In response to this request, Jesus declares that the time has come. “The coming of the Israelites from abroad to see Jesus,” Malina and Rohrbaugh write, “triggers Jesus’ certainty that the time for him to do what he was always meant to do, the activity marking the culmination of his life’s significance, has finally come” (page 212). There is, they note, a foreshadowing of this event in John 7:32-36. The religious authorities seek to arrest Jesus at that point, but it wasn’t yet time at that moment. They wonder if he will head off into the Dispersion to teach the Greeks. Instead, the Dispersion comes to him.
Here in John 12, we get John’s meditation on the revelation at Caesarea Philippi in Mark 8. In John, however, no one gets to tell Jesus who he is. Instead, Jesus is the one who tells us how it all works. In verses 23-26 we have, as N. T. Wright puts it, “a saying which resonates both with the synoptic challenges to a discipleship in which life itself is put at risk and with the Pauline analysis of the resurrection body” (Resurrection of the Son of God, page 444).
Jesus’ use of the seed metaphor here offers some prefiguring of the mechanism and meaning of the Resurrection of the body. “First,” Wright notes, “it will mean a transformation, as the seed into the plant. Second,” he continues, it is something which Jesus must undergo first, and his followers later, Third,” Wright concludes, “through this process not only will the person or people concerned be rescued from death into new life, but they will ‘bear much fruit’” (page 445).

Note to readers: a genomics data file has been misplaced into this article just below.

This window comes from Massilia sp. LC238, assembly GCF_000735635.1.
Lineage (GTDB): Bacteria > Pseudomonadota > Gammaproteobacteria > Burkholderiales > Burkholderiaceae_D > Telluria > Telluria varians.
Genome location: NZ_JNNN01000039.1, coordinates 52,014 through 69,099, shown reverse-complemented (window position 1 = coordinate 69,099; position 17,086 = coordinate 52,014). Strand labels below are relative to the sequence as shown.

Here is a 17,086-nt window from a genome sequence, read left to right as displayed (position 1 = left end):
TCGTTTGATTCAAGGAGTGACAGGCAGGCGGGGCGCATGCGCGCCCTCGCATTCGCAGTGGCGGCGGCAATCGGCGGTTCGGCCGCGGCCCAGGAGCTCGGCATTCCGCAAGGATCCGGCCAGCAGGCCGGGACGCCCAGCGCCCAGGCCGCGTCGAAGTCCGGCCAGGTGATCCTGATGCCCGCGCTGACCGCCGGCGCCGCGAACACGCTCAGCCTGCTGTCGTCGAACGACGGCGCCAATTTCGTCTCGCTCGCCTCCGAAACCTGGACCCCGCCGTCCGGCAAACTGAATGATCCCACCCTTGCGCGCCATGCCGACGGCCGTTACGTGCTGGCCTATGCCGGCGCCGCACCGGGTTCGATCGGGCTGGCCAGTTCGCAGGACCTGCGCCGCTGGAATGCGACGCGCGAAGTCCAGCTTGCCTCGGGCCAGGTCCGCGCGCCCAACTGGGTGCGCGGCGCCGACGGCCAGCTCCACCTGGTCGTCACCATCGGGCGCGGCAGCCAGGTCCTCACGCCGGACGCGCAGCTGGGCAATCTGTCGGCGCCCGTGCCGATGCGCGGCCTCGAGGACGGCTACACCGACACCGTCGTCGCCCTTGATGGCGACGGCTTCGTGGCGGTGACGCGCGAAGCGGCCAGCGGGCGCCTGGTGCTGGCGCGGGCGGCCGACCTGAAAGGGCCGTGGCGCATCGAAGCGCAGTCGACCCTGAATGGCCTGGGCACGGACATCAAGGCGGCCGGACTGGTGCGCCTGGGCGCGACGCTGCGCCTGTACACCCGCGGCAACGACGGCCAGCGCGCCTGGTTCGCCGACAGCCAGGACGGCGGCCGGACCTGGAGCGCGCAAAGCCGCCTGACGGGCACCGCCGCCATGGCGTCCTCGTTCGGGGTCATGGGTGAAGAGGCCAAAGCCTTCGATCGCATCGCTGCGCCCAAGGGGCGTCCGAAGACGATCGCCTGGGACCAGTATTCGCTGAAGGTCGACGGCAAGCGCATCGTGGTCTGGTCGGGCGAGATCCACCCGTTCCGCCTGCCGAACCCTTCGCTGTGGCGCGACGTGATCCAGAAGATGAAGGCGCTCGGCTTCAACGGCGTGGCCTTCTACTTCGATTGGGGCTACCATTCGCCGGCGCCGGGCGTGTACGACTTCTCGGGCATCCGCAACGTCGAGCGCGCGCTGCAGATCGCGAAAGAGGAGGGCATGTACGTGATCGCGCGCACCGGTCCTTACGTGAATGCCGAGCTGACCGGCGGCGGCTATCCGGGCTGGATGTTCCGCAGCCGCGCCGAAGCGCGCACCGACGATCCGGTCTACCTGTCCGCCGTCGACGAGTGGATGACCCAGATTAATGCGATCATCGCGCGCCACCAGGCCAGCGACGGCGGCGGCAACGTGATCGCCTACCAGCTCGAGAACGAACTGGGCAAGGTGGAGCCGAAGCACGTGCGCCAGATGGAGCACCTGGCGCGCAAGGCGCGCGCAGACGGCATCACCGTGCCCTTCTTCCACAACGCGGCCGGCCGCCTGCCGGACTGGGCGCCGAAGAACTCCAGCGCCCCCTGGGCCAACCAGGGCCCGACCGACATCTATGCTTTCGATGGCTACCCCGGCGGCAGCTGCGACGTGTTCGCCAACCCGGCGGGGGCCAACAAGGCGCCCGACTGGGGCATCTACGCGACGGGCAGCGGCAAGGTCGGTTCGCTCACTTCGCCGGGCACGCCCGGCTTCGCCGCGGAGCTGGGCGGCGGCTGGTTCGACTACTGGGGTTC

There is an additional dimension we can note here. The NRSV translates the last part of John 12:24 as “it remains just a single grain…” The old proverb is that translators always lie. That’s a bit harsh, but it’s worth remembering. The Greek is “it remains alone.” The pronoun is an intensifier that puts the emphasis on the “seed” in the phrase. The seed is clearly Jesus, the Son of Man, who is to be glorified in his crucifixion, resurrection, and ascension. Bearing much fruit means producing a community of fruit-bearers. And those fruit-bearers will also not remain alone since they must follow Jesus on the path to glorification.
In a further post, we will explore what it means for Jesus to be “lifted up.” But first he must descend into the earth and die like the single grain of wheat. His life is fulfilled, glorified, in the production of the faith community. No one, therefore, can be a Christian alone. Moreover, as we may see below, no one can be fully human alone. Remaining alone, remaining self-sufficient and self-enclosed, is a kind of living death – not the abundant life Jesus promises.
This is a way to understand Jesus’ words in verse 25 – words we get in the Synoptics as well. Clinging to that self-sufficient, self-enclosed, self-absorbed life is how we in fact “lose” that life. There is no real life apart from the self-giving love we see in and receive from Jesus. Any other way of living is not abundant but rather “scarce” – a zero sum approach to the world we will examine further in a future post.
References and Resources
Behr, John. The Mystery of Christ. Saint Vladimir’s Seminary Press. Kindle Edition.
Jeremias, Joachim. Jerusalem in the Time of Jesus. Philadelphia, PA.: Fortress Press, 1969. See especially pages 73-86.
Lossky, Vladimir. The Mystical Theology of the Eastern Church. Crestwood, NY.: St. Vladimir’s Seminary Press, 1957.
Wright, N. T. The Resurrection of the Son of God. Minneapolis, MN.: Fortress Press, 2003.